RIO DE JANEIRO, Brazil – Ten years ago Brazil began working towards food security improvements, specifically providing Brazilians with biofortified “superfoods”.
Today, this work has come to fruition with eight biofortified foods accessible in fifteen municipalities as part of a pilot study.
The project originated from the need to prevent micronutrient deficiencies with the government taking appropriate action. Ailments of nutritional deficiency include anemia, blindness, and fatigue, among other symptoms.
What nutrients will cure these ailments? The micronutrients that the project aims to condense include iron, zinc, and vitamin A. These nutrients are lacking in Brazil, much like the rest of Latin America. According to Marilia Nuti, a biofortification coordinator, “Iron is key. Half of Brazil’s children suffer from some degree of iron deficiency.” Iron deficiency can also impair child development, both physically and cognitively.
In place to mimic the average Brazilian diet, the superfoods consist of rice, beans, black-eyed peas, cassava, sweet potatoes, corn, squash, and wheat.
In order to create more nutritious foods scientists must choose seeds that display traits most important for nutrition. When a seed demonstrates its benefit it will be used to breed stronger food with the best possible qualities.
So what makes these new foods superfoods? The iron content of beans nearly doubled from 50 to 90 milligrams of iron per kilogram. Beta-carotene, the most important carotenoid of vitamin A, jumped from 10 micrograms (mcg) per gram to 115 mcgs/g. In rice, a major staple crop, the zinc content was increased from 12 milligrams to 18 milligrams per kilo.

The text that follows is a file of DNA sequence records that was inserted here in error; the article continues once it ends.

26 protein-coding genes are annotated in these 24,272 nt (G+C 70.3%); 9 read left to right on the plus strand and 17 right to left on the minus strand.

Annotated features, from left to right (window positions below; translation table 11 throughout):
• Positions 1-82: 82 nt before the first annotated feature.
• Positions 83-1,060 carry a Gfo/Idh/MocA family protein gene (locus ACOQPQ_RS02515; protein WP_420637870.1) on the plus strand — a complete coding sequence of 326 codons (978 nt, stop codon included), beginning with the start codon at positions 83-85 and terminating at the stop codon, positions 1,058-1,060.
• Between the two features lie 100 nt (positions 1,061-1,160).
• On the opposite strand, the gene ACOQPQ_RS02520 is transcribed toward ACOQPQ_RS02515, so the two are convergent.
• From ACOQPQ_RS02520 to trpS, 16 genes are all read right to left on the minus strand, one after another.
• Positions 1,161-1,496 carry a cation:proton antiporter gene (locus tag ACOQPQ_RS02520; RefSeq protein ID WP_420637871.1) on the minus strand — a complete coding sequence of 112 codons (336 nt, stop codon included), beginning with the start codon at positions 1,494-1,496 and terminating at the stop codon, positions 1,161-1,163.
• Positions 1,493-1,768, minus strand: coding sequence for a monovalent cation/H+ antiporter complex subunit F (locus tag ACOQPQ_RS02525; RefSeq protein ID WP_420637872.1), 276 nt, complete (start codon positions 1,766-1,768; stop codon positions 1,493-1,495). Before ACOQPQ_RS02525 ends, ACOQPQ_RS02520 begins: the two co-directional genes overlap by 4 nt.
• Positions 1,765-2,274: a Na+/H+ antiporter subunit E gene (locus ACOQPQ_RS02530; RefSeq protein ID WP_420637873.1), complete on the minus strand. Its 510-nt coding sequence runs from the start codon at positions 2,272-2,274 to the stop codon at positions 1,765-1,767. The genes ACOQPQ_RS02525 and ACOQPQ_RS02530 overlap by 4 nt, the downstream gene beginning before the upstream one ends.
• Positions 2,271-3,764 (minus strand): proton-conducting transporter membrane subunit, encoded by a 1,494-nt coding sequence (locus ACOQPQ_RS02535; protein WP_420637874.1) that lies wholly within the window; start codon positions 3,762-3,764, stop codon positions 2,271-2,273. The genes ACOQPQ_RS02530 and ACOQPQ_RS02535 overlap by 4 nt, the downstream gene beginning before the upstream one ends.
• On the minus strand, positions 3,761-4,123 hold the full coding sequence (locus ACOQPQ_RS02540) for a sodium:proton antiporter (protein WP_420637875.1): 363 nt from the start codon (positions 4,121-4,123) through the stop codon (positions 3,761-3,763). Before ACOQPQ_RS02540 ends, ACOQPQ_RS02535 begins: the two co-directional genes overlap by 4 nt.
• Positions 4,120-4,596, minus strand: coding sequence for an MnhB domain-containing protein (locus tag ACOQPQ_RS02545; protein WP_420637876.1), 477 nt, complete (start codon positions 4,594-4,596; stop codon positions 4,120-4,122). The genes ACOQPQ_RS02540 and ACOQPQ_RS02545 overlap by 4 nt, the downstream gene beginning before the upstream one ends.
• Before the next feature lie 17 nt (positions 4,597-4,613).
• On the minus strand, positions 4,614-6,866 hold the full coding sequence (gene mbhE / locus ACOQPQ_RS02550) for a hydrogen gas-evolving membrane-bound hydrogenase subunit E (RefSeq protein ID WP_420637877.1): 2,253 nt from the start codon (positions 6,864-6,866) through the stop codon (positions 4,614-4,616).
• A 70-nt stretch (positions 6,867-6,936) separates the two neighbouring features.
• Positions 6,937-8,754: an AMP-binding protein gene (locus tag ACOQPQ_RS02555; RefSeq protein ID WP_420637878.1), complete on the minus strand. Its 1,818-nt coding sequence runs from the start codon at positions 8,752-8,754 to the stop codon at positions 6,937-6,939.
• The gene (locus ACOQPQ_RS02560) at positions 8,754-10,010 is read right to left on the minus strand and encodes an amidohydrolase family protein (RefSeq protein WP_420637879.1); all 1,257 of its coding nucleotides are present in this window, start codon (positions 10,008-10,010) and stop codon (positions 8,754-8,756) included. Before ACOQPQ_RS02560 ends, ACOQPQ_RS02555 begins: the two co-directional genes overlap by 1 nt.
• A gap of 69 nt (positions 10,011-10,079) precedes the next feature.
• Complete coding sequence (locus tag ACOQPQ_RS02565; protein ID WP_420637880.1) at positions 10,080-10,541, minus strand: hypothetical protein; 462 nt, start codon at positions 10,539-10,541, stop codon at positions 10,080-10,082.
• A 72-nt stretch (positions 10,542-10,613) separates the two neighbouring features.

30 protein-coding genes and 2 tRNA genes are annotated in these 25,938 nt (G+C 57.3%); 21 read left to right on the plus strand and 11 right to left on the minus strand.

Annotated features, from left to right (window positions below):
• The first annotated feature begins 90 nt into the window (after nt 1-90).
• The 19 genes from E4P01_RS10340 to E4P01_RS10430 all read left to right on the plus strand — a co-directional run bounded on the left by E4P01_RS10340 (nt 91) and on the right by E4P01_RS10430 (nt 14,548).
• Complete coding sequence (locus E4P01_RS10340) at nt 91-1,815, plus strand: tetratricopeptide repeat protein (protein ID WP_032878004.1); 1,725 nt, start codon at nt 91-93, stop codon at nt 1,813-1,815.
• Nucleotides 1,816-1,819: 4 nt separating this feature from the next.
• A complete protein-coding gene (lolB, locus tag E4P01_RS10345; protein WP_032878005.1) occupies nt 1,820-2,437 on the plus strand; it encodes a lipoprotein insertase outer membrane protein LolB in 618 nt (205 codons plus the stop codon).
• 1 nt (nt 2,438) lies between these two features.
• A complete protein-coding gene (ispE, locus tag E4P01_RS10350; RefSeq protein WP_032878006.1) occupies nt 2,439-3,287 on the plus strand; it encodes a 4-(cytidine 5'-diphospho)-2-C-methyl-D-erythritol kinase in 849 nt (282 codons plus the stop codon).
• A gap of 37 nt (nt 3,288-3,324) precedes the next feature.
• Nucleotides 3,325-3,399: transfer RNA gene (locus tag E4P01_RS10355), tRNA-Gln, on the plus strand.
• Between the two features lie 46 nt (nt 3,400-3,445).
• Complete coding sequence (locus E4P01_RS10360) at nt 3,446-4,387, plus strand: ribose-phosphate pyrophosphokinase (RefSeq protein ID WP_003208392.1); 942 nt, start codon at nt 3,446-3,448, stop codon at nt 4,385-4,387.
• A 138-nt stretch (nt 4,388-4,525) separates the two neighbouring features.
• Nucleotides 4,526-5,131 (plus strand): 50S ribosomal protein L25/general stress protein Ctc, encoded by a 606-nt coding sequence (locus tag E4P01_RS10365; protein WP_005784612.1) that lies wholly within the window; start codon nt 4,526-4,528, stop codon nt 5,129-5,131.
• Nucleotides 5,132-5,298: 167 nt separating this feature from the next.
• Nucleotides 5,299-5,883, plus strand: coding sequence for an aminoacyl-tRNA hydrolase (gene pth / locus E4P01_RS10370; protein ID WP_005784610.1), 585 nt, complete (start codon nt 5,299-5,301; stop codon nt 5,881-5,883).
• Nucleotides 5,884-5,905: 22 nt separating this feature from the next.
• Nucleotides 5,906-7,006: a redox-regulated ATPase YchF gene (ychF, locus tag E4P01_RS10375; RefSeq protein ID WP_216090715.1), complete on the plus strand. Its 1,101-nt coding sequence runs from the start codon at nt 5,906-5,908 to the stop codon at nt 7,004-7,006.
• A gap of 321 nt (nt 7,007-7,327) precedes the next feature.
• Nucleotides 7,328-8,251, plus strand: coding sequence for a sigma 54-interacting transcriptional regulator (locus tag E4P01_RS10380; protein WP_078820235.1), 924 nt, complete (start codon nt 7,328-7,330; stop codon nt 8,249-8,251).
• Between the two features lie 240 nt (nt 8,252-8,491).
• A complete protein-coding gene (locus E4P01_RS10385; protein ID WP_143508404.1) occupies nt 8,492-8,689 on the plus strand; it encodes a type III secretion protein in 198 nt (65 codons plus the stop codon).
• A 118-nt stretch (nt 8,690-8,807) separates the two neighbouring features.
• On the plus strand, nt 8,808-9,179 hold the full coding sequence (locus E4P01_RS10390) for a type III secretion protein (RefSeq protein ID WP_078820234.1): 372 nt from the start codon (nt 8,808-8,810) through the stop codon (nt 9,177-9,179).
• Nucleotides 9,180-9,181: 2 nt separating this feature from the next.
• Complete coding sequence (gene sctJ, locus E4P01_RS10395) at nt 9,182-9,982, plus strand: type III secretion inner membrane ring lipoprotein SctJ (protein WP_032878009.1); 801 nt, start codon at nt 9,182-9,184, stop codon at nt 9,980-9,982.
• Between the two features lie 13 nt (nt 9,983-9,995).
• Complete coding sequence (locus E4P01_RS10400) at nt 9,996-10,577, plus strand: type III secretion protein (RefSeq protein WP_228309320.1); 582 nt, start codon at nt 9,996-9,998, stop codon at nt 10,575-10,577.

Yet, after all this biofortification, Brazil is still in its trial stage and what happens in the municipalities determines the path that food security policy will take in the future.
Itaguai, one of the municipalities, must prove the health benefits of the biofortification within the pre-school lunch program. For this particular municipality sweet potatoes are grown and are incorporated into the 13 preschools in Itaguai, reaching 8,000 students.
At the height of the project, local farmers will be trained and integrated into the program, providing students within the municipality more nutritious meals.
But the country isn’t looking to drastically improve Itaguai; the project is instead aimed at Brazil’s poorest municipalities. If the results come back positive, implementation will begin in the areas needing the most help.
To understand if the pilot was a success, the country will begin assessing its impact next year by measuring and comparing the health of those who consumed superfoods with those who did not.
– Michael Carney
Sources: The Guardian, International Atomic Energy Agency